News / USA

    US, Japan Call for Peaceful Transition in North Korea

    Secretary of State Hillary Clinton (R) speaks during a meeting with Japanese Foreign Minister Koichiro Gemba (L) at the State Department in Washington, December 19, 2011
    Secretary of State Hillary Clinton (R) speaks during a meeting with Japanese Foreign Minister Koichiro Gemba (L) at the State Department in Washington, December 19, 2011

    U.S. Secretary of State Hillary Clinton and her Japanese counterpart, Foreign Minister Koichiro Gemba, on Monday urged a peaceful transition in North Korea following the death of North Korean leader Kim Jong Il. The development has delayed a U.S. decision on whether to provide new food aid to North Korea.

    The meeting, held on Foreign Minister Gemba’s first Washington trip since taking office three months ago, was planned long before the announcement from Pyongyang.

    But the death of Kim Jong Il dominated the discussion, with Clinton emerging to express hope that the transition underway in North Korea does not lead to regional turmoil.

    Slideshow: World Reacts to Kim Jong Il's Death

    “The foreign minister and I discussed the evolving situation on the Korean peninsula in light of reports from North Korea’s state-owned media on the death of Kim Jong Il," said Clinton. "We both share a common interest in a peaceful and stable transition in North Korea, as well as in insuring regional peace and stability.”

    Clinton did not express condolences to the Pyongyang government but said the United States hopes for better relations with the North Korean people and said the United States remains deeply concerned about their well-being.

    VOA's Ira Mellman Spoke With Joseph Cirincione, President Of The Plowshares Fund, A Security Foundation Focused On Nuclear Weapons Policy.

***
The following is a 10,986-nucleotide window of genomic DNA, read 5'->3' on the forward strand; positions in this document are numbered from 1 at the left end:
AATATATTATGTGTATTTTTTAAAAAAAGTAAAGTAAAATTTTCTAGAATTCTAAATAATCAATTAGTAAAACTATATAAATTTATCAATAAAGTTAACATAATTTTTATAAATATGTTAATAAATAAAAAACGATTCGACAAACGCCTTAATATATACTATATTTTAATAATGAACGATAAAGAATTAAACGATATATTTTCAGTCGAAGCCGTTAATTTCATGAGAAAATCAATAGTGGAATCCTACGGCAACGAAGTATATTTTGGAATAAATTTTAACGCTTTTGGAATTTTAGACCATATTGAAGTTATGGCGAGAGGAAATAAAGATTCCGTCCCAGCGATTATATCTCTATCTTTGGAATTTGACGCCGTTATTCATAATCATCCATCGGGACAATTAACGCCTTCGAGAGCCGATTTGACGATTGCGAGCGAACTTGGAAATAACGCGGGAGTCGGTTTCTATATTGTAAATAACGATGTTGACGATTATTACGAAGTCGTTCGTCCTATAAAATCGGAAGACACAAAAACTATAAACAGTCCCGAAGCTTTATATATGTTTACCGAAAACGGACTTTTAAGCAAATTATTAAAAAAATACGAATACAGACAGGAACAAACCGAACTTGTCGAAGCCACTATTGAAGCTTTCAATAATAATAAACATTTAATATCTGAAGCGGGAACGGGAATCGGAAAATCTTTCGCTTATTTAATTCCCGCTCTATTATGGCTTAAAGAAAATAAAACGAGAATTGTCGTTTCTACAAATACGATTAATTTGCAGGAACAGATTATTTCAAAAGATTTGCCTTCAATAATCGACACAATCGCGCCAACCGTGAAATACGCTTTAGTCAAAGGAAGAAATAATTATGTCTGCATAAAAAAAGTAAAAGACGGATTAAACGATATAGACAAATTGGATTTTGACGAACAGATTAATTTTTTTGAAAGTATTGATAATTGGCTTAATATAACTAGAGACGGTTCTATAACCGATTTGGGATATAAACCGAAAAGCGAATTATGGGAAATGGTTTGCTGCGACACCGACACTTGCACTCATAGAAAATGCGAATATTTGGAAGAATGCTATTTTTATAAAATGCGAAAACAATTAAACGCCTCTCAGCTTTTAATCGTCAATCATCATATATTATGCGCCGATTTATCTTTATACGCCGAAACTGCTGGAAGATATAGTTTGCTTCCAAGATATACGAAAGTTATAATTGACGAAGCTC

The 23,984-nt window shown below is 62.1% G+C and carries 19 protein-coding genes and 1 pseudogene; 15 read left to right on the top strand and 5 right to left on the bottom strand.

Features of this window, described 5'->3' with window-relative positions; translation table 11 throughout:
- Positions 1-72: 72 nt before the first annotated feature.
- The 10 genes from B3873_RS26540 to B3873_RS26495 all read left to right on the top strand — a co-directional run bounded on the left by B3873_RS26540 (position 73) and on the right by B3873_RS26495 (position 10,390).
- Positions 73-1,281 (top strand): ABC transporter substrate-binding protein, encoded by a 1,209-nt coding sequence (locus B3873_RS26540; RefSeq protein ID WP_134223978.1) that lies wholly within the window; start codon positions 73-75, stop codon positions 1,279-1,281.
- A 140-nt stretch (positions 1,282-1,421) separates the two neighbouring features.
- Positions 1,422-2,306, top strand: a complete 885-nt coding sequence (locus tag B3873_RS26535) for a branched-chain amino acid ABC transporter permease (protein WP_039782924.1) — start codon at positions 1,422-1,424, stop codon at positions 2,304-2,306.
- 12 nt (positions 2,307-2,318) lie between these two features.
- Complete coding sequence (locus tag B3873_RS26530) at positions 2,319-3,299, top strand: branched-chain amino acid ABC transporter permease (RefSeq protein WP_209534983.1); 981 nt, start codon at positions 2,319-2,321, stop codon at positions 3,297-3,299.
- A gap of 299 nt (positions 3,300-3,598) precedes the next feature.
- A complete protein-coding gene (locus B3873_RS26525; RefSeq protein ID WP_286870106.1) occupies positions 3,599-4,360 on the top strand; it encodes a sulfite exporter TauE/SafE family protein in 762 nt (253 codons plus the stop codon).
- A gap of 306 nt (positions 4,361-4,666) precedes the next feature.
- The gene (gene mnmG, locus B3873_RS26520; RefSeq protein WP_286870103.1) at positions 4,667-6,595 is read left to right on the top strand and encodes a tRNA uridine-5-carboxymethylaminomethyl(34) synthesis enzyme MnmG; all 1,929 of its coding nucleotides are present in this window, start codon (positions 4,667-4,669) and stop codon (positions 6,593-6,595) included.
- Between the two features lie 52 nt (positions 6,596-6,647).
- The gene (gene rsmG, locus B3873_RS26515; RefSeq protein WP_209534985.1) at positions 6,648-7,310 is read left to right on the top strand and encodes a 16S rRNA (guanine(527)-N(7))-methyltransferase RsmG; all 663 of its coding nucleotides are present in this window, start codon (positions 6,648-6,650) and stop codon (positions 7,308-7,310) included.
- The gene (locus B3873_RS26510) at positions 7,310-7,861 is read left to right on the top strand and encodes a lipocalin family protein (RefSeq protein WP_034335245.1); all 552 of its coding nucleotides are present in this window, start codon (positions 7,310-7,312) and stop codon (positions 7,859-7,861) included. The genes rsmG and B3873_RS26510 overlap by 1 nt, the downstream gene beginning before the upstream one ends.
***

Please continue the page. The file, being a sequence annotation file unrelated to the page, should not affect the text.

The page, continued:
Heard through an interpreter, Foreign Minister Gemba stressed the need for close coordination with South Korea and other parties to the Chinese-sponsored six-party talks on North Korea’s nuclear program.

    “We share the view that we should coordinate closely with six-party partners, and are also in agreement that all sides want stability and calmness during this period," said Gemba. "In addition, we also confirmed that we should maintain our close coordination among Japan, the United States and the Republic of Korea [South Korea] on the effort toward denuclearization of North Korea, in particular to ensure concrete actions [are] taken by North Korea.”

    The six-party talks, in which North Korea agreed in principle in 2005 to disarm in return for economic and diplomatic benefits, have been stalled since 2008.

    But the pace of contacts with Pyongyang has increased in recent months, including talks in Beijing last week between U.S. and North Korean officials on resuming American food aid to Pyongyang.

    Recent news reports indicated that the United States was ready to resume food shipments for the first time in several years. But State Department Spokeswoman Victoria Nuland says potentially decisive U.S. consultations on the issue - planned for Monday - were postponed because of the death of the North Korean leader.

    “We haven’t yet had those internal discussions. And again, we want to be respectful of the North Korean period of mourning," said Nuland. "We will obviously need to reengage at the right moment. But again, we haven’t made any internal decisions here.”

    Nuland indicated that Mr. Kim's death has prompted the Obama administration to put off a decision on whether to dispatch special envoy for North Korea Glyn Davies on another round of bilateral talks with North Korean diplomats.

    Davies was in Beijing last week for meetings with Chinese officials on prospects for restarting the nuclear negotiations.

    “The foreign minister and I discussed the evolving situation on the Korean peninsula in light of reports from North Korea’s state-owned media on the death of Kim Jong Il," said Clinton. "We both share a common interest in a peaceful and stable transition in North Korea, as well as in insuring regional peace and stability.”

    Clinton did not express condolences to the Pyongyang government but said the United States hopes for better relations with the North Korean people and said the United States remains deeply concerned about their well-being.